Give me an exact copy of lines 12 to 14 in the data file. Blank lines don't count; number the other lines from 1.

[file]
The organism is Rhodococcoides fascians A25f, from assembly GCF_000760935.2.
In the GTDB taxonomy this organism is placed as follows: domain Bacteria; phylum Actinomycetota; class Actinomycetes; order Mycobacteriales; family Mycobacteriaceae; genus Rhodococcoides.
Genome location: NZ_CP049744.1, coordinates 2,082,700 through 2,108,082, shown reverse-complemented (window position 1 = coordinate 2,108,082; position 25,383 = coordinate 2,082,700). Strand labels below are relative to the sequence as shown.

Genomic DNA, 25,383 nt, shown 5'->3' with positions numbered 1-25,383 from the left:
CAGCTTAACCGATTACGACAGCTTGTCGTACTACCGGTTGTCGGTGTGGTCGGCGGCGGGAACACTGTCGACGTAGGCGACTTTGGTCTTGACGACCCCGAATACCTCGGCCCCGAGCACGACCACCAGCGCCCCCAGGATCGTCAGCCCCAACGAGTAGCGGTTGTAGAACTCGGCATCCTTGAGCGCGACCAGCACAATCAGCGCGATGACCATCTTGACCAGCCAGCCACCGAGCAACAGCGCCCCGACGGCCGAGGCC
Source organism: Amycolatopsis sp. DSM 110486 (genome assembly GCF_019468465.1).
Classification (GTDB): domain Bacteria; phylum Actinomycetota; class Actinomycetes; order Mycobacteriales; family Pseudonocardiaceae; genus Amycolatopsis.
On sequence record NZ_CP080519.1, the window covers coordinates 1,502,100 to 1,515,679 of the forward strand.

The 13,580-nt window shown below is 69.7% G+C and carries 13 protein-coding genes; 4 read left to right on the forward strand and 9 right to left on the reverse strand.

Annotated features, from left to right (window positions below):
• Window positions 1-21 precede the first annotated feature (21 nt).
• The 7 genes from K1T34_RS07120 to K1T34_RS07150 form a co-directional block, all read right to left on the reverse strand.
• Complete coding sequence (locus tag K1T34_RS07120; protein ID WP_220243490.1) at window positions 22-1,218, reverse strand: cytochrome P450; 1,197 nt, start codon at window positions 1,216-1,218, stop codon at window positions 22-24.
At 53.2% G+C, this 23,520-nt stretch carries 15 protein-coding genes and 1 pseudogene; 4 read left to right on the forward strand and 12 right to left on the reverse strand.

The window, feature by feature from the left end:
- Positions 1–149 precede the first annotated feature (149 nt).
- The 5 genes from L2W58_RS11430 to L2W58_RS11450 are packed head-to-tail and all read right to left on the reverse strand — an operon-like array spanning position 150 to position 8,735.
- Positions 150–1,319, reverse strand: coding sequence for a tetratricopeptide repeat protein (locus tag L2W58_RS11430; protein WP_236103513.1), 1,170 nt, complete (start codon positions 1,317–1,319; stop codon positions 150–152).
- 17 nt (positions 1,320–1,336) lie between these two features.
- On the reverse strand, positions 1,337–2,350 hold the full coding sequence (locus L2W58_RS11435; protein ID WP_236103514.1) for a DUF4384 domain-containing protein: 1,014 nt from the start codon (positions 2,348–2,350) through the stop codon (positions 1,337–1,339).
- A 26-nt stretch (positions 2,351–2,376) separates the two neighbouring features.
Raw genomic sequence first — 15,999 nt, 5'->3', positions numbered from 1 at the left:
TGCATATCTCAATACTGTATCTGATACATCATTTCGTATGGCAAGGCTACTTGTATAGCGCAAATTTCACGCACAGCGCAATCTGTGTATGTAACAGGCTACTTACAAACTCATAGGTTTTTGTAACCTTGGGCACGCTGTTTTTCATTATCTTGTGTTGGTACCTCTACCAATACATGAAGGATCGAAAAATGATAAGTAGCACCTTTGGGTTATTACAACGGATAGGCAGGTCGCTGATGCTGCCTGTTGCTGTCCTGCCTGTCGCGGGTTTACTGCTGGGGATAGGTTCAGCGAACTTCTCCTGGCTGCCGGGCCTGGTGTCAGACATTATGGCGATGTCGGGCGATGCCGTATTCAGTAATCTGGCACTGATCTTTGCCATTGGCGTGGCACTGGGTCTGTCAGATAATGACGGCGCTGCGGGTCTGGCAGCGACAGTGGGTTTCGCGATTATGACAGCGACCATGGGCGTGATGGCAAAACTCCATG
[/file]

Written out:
• The 7 genes from K1T34_RS07120 to K1T34_RS07150 form a co-directional block, all read right to left on the reverse strand.
• Complete coding sequence (locus tag K1T34_RS07120; protein ID WP_220243490.1) at window positions 22-1,218, reverse strand: cytochrome P450; 1,197 nt, start codon at window positions 1,216-1,218, stop codon at window positions 22-24.
At 53.2% G+C, this 23,520-nt stretch carries 15 protein-coding genes and 1 pseudogene; 4 read left to right on the forward strand and 12 right to left on the reverse strand.